Sunday, November 18, 2012


Raquel Duffy, Ins Choi, Mike Ross & Ken MacKenzie. Photo by Jason Hudson

Revied by James Karas

Three years ago Soulpepper produced Civil Elegies, a one-man show by Mike Ross and Lorenzo Savoini based on the poetry of Dennis Lee. Lee was Toronto’s first Poet Laureate and an evening of theatre based on poetry about Toronto deserved respect if not love.

Dennis Lee’s poetry is back on stage but with significant differences this time. The evening is based on Alligator Pie, a book of children’s poems published in 1974. The creators and stars of the show are five Soulpepper stalwarts, namely Ins Choi, Raquel Duffy, Ken MacKenzie, Gregory Prest and Mike Ross. Note, they are listed in alphabetical order.

The raw materials for the evening are Lee’s wonderful children’s poems that range in length from several lines to a couple of pages. As becomes the genre, they are humorous, fast-paced, thoughtful, sometimes silly and heavy on rhyme. The title poem speaks of alligator pie, alligator stew and alligator soup and the child in us states that we are willing to give away our hockey stick but not our alligator pie, soup etc.

The five actors have taken Lee’s poems and cooked up a one-hour show that kept the audience enthralled and amused. Some of the poems are recited, others are set to music and many have entire routines created around them.

There are a number of musical instruments played by the actors; in fact they create a small band with them at times. We have guitars, a clarinet, brass instruments, percussion, and sundry other “noises” to keep the hour running quickly.

The Michael Young Theatre is turned into a theatre-in-the round and the actors perform on a stage with relatively few props. They do put on some humorous costumes and other paraphernalia but some of it is almost unnecessary. It is so because they create so much energy and so much fun, the props are almost superfluous.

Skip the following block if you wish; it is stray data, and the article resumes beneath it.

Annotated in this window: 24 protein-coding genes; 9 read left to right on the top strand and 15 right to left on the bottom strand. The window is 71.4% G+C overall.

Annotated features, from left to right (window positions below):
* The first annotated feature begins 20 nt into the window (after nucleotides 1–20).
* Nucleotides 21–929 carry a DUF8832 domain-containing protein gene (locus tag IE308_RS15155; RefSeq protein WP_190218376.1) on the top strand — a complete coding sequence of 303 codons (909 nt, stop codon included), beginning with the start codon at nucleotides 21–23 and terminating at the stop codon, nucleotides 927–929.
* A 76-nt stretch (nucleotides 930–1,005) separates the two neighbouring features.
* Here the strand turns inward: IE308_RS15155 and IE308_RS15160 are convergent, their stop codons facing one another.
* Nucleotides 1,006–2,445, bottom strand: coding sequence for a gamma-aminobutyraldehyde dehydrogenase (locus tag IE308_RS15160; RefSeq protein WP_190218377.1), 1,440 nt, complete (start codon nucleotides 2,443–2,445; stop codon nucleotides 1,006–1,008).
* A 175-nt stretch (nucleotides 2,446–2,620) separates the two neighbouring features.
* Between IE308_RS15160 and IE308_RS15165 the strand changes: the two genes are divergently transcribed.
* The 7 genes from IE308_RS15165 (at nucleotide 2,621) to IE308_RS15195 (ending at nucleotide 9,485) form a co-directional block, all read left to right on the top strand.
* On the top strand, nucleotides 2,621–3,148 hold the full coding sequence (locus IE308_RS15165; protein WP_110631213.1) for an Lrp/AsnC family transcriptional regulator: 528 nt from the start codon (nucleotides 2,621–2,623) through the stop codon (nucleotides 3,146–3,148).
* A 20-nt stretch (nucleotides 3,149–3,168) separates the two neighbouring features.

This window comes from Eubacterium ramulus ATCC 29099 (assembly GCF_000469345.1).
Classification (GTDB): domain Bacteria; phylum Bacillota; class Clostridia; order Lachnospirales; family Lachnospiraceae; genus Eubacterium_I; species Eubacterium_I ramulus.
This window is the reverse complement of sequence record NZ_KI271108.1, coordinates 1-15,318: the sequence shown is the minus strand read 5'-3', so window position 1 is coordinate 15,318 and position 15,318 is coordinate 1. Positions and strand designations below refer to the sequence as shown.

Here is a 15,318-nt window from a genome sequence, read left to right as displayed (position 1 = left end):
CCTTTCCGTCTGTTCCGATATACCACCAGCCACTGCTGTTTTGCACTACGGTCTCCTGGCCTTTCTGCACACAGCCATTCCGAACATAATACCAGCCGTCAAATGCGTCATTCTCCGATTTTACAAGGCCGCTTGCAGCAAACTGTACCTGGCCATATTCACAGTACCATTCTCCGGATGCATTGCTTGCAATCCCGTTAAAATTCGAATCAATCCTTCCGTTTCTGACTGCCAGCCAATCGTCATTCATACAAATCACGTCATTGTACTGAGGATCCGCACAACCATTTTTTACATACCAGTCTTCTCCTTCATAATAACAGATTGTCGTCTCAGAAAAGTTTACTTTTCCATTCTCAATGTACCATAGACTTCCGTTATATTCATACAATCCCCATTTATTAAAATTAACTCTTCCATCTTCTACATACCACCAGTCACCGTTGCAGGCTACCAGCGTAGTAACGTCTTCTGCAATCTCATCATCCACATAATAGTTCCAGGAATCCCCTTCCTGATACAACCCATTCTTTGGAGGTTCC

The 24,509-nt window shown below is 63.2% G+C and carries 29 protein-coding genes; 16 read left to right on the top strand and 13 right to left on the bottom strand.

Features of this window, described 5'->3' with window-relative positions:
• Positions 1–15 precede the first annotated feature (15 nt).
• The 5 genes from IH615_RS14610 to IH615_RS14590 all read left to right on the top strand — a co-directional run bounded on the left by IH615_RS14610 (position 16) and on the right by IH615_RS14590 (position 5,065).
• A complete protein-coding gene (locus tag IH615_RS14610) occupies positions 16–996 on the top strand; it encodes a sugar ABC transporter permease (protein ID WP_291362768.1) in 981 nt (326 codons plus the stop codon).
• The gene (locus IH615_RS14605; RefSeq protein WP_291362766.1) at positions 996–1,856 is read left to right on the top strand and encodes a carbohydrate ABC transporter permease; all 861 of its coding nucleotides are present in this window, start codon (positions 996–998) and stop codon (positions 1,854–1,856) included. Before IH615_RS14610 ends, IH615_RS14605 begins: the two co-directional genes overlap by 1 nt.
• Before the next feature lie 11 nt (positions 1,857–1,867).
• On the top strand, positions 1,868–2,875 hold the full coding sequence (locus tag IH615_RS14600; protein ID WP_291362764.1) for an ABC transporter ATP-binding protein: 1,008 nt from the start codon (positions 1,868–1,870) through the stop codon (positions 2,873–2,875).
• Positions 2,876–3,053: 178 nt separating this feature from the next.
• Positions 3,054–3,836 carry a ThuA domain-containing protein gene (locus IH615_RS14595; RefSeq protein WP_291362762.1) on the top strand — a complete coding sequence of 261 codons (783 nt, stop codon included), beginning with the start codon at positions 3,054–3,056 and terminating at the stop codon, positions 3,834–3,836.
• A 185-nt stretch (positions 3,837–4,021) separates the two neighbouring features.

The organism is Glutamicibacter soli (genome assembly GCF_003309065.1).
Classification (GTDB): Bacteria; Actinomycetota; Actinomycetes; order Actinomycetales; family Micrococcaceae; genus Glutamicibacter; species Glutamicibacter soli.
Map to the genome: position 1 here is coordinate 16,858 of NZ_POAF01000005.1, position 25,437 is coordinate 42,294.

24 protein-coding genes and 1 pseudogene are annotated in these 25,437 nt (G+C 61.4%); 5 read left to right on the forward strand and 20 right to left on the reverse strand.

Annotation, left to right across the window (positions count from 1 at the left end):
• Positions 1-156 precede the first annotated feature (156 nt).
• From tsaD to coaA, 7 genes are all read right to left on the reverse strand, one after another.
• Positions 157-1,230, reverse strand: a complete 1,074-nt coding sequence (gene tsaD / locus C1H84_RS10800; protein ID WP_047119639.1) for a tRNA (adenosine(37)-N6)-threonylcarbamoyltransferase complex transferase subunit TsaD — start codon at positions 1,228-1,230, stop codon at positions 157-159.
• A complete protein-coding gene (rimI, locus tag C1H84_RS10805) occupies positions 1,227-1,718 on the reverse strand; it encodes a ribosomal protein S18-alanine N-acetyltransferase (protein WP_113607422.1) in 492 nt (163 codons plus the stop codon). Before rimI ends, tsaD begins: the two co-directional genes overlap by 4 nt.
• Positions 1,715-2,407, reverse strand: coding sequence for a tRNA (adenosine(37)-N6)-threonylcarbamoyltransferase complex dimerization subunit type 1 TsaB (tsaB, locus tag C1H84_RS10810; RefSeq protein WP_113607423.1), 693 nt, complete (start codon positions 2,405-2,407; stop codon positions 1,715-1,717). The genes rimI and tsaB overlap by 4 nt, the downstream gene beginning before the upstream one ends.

They use a large number of poems and if there are any links or “plot” I did not grasp it and was too engrossed to look for it. The actors sing, dance, recite, horse around and keep the audience in the palm of their hands. They performed as an ensemble or solo.

Opening night audiences are notorious for their excessive zeal and enthusiasm and are not a very trustworthy gauge of the reaction of more “objective” observers, i.e. those who pay to see a play after opening night.. But the opening night audience for Alligator Pie may be an exception. There were a lot of younger people including children and they are not known for false enthusiasm.

In the opening scene, an actor sticks hos head out of a trap door in the middle of the stage. The reaction is immediate laughter and joy and it set the pace for the rest of the hour. Throughout the performance the youngsters were engaged, entertained and enthusiastic. At the end there was a standing ovation by young and not-so-young. That’s how every performance of every production should end.

Alligator Pie created by Ins Choi, Raquel Duffy, Ken MacKenzie, Gregory Prest and Mike Ross based on the poetry of Dennis Lee, opened on November 6 and will run until November 25, 2012 at the Young Centre for the Performing Arts, 55 Mill Street, Toronto, Ontario. 416 944-1740

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